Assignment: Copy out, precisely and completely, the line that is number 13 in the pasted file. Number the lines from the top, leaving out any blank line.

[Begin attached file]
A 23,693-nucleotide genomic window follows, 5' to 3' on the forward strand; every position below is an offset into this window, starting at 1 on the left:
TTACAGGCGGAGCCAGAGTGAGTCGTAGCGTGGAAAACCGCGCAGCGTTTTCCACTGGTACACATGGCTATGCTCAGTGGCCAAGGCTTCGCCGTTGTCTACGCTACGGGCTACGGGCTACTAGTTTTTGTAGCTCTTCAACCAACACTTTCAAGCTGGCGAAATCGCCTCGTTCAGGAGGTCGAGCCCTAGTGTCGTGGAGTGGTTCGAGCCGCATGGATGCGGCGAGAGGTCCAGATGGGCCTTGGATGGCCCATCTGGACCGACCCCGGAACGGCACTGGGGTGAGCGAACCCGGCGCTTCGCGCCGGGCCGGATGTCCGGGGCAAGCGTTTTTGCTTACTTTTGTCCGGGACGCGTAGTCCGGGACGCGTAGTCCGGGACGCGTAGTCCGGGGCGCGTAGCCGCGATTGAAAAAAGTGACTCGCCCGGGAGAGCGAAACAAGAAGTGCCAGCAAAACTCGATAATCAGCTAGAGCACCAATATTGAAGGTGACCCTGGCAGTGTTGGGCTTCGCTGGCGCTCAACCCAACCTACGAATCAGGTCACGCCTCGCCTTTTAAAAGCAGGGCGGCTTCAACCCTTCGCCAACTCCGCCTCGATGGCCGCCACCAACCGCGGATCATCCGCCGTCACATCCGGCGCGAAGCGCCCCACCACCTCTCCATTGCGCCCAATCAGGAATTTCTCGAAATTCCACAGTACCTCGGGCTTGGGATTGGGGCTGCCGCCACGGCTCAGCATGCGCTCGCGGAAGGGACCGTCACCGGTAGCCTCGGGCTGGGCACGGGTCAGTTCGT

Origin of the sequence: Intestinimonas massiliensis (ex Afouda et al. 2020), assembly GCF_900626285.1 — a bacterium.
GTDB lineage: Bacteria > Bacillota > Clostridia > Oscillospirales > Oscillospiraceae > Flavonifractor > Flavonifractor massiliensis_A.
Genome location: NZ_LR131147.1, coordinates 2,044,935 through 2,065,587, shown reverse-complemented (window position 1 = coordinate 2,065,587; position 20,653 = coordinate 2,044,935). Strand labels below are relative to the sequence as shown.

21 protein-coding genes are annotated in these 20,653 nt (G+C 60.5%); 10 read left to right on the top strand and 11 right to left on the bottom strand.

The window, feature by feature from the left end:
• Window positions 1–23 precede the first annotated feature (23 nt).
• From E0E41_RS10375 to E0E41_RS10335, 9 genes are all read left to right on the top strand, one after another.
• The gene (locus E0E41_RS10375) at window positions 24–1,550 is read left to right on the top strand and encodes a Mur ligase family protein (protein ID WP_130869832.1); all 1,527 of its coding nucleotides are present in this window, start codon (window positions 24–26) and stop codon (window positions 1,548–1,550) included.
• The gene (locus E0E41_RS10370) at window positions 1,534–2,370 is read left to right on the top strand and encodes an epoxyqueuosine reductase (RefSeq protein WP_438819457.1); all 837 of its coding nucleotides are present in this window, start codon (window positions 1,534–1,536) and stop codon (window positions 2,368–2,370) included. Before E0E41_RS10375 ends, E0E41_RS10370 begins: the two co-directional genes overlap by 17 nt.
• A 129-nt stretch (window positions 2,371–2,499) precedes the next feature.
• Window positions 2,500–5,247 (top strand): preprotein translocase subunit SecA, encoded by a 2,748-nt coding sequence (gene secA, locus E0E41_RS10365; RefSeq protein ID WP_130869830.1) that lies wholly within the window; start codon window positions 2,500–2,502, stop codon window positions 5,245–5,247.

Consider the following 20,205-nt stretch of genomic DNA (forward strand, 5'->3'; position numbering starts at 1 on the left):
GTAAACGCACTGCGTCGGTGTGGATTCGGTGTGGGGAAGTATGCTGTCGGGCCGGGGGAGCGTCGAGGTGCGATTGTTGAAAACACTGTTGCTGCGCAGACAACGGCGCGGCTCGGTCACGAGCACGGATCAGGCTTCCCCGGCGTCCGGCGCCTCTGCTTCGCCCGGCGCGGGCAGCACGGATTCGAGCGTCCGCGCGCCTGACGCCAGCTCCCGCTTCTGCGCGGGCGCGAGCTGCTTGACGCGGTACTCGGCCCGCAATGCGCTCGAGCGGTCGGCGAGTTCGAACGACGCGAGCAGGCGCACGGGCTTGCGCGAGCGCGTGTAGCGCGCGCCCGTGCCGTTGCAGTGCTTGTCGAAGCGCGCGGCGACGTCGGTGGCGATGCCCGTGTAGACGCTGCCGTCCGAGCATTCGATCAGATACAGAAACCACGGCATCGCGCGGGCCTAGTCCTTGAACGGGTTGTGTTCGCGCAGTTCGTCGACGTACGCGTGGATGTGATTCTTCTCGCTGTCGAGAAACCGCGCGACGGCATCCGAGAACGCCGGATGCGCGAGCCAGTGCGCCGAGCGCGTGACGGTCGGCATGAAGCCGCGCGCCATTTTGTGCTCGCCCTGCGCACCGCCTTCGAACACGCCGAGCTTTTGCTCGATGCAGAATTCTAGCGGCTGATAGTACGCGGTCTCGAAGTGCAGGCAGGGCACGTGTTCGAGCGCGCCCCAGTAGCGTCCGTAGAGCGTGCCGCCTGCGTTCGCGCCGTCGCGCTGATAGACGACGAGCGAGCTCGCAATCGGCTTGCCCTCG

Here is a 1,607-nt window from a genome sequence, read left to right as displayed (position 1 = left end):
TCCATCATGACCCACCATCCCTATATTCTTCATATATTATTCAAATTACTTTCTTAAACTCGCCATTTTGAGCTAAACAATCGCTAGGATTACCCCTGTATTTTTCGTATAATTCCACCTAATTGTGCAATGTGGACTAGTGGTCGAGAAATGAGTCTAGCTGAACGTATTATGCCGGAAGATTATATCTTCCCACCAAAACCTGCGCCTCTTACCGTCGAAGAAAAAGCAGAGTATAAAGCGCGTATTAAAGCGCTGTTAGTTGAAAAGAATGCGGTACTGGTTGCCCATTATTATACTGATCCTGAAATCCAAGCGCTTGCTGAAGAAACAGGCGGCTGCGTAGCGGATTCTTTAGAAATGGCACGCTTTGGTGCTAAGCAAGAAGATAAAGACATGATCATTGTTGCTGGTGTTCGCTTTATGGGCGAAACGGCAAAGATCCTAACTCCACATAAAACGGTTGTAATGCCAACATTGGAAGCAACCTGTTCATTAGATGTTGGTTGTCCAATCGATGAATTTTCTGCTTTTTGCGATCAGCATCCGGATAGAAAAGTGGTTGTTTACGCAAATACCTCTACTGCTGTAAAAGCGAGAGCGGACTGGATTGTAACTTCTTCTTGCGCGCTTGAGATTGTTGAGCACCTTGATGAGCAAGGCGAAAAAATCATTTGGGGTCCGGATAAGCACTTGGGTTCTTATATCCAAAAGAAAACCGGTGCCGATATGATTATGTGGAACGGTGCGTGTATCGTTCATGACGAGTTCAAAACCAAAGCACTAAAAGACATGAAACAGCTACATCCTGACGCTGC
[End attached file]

• Window positions 2,500–5,247 (top strand): preprotein translocase subunit SecA, encoded by a 2,748-nt coding sequence (gene secA, locus E0E41_RS10365; RefSeq protein ID WP_130869830.1) that lies wholly within the window; start codon window positions 2,500–2,502, stop codon window positions 5,245–5,247.